KABUL — Guts, grit and grace aptly describe the slight figure sitting on the floor of a mud shack in Afghanistan’s capital.
Aziza Rahimzada has accomplished more in her 14 years than most adults could hope to in their whole lives. Her persistent cajoling helped convince the government to allow children from her encampment without identity documents to attend school.
The soft-spoken teen has raised money to buy school supplies, helped convince community elders to allow kids get an education and successfully lobbied for access to tap water in the area where she and her family live.
“My work is only for kids,” Rahimzada told NBC News in her home, one of a number huts clustered around an abandoned kindergarten. “I will continue to work for them because in Afghanistan children’s rights are violated in all levels.”
After organizing in obscurity for four years, Rahimzada is now one of three children nominated for the International Children’s Peace Prize. It is the same award given to Malala Yousafzai, the Pakistan girl shot in the head by a Taliban gunman after advocating girls' education. This year’s winner will be announced Monday.
“She stands up for children living in appalling conditions in Afghan refugee camps and has encouraged hundreds of other children to talk about their problems and claim their rights,” Netherlands-based aid and advocacy charity Kids Rights said in a statement when Rahimzada was nominated in September.
Despite the plaudits, Rahimzada is matter-of-fact about negotiating Afghanistan’s famously corrupt and ineffective bureaucracy.
“They say only men understand other men’s problems. Likewise, only children understand the problems of other children.”
“We set up a council of children in the camp and we convene the council once a year where all the children in the camp speak about their problems,” she said. “We also have a council of elders in the camp so then I take the children’s problems to the council and the based on that I take the issues to the relevant government agencies and also suggest a solution.”
While Rahimzada easily navigates the world of adults, she maintains that all her efforts have a single aim: to help other children.
In this, she has her work cut out. Grinding poverty and more than three decades of war have left their imprint on the country’s most vulnerable.
Under 60 percent of children attend primary school, and under 35 percent go to secondary school, according to the United Nations. And three-quarters are estimated to have experienced “violent discipline,” the U.N. estimates.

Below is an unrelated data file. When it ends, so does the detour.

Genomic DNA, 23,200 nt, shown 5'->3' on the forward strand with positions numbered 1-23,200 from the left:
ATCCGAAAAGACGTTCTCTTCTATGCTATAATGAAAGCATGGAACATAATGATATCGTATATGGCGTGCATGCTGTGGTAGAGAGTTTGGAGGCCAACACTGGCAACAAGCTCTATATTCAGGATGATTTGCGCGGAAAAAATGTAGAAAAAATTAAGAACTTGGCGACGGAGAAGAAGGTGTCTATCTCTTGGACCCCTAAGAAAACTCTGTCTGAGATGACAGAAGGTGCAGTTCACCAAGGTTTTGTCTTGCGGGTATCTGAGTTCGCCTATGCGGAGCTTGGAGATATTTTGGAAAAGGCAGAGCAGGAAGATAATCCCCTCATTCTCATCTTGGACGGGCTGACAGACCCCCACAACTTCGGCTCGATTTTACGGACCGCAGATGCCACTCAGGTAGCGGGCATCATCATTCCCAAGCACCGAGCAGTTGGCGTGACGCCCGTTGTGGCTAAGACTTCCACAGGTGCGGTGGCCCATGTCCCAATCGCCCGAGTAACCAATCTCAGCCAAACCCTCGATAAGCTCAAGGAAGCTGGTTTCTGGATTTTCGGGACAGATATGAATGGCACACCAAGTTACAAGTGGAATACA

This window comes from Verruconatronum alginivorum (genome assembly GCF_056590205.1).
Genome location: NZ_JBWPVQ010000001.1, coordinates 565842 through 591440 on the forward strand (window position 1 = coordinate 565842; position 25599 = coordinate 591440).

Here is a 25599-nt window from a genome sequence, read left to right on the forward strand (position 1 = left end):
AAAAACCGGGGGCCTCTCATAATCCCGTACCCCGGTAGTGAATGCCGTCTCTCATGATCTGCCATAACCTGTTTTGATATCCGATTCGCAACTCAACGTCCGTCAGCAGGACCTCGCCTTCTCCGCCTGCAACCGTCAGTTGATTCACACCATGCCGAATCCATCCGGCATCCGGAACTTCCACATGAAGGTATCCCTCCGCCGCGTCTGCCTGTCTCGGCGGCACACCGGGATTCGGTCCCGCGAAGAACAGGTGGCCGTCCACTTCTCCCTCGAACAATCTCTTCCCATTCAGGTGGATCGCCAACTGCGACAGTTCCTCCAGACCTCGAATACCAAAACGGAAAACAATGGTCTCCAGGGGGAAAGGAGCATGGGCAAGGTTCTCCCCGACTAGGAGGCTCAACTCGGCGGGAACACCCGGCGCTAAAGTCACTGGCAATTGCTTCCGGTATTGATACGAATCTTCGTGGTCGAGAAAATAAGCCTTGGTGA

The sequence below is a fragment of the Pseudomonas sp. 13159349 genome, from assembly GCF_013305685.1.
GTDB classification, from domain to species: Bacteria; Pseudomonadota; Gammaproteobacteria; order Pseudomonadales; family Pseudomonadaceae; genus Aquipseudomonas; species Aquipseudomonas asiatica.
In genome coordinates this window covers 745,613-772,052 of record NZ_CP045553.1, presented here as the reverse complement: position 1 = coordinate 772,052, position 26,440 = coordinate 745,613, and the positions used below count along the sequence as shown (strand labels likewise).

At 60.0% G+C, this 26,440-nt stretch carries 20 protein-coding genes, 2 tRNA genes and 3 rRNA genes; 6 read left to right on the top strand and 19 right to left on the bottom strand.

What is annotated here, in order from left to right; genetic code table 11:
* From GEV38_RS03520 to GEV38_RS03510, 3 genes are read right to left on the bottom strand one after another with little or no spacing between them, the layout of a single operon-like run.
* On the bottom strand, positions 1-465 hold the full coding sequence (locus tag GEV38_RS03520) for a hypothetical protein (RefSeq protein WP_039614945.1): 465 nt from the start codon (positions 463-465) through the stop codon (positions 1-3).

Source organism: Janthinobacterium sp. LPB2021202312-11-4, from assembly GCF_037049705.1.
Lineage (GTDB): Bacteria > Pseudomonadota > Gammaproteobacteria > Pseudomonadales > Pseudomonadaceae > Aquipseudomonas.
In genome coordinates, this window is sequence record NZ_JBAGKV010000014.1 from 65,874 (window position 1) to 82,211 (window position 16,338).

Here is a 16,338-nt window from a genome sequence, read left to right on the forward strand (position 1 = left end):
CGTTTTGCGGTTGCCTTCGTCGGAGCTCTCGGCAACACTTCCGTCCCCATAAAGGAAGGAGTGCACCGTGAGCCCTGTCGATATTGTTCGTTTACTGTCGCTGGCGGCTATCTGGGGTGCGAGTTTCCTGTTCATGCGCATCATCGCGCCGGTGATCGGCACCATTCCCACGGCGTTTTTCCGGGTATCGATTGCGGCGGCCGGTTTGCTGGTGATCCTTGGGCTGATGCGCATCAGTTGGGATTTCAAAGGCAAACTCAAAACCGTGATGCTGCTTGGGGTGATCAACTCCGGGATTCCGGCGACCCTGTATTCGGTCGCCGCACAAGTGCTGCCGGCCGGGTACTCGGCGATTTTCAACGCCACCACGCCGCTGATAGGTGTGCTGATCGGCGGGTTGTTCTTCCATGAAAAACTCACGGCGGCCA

What makes Rahimzada’s accomplishments more striking is that she comes from among the most disadvantaged. The family fled war their native Parwan province 15 years ago their Rahimzada’s brother was killed in violence that has convulsed the country for decades and now they are among the 900,000 classified as Afghanistan’s internally displaced. Her mother is the family’s only breadwinner works as a cook at a school to feed the four children still at home.
“What motivated me was the poverty and lack of education I have experienced in my family,” she said.
Rahimzada’s work has provoked much admiration but also some jealously among those around her, according to Bibi Ameena, a 34-year-old mother-of-four who lives nearby.
“Some people do not like what she does — they are jealous. But I love her, she is a great girl,” she said.
Fellow refugee Rabia simply likes Rahimzada — “a lot.”
“I want to be like her,” the nine-year-old said. “I want to get an education like her and become famous.”
Others clearly agree, and Rahimzada is often mobbed by small girls who hug her and tug on her overcoat when she arrives at school or walks through her camp.
The teen, dubbed "Afghanistan's Malala" by some journalists, takes this in her stride and remains focused on her mission.
“They say only men understand other men’s problems,” she said. “Likewise, only children understand the problems of other children.”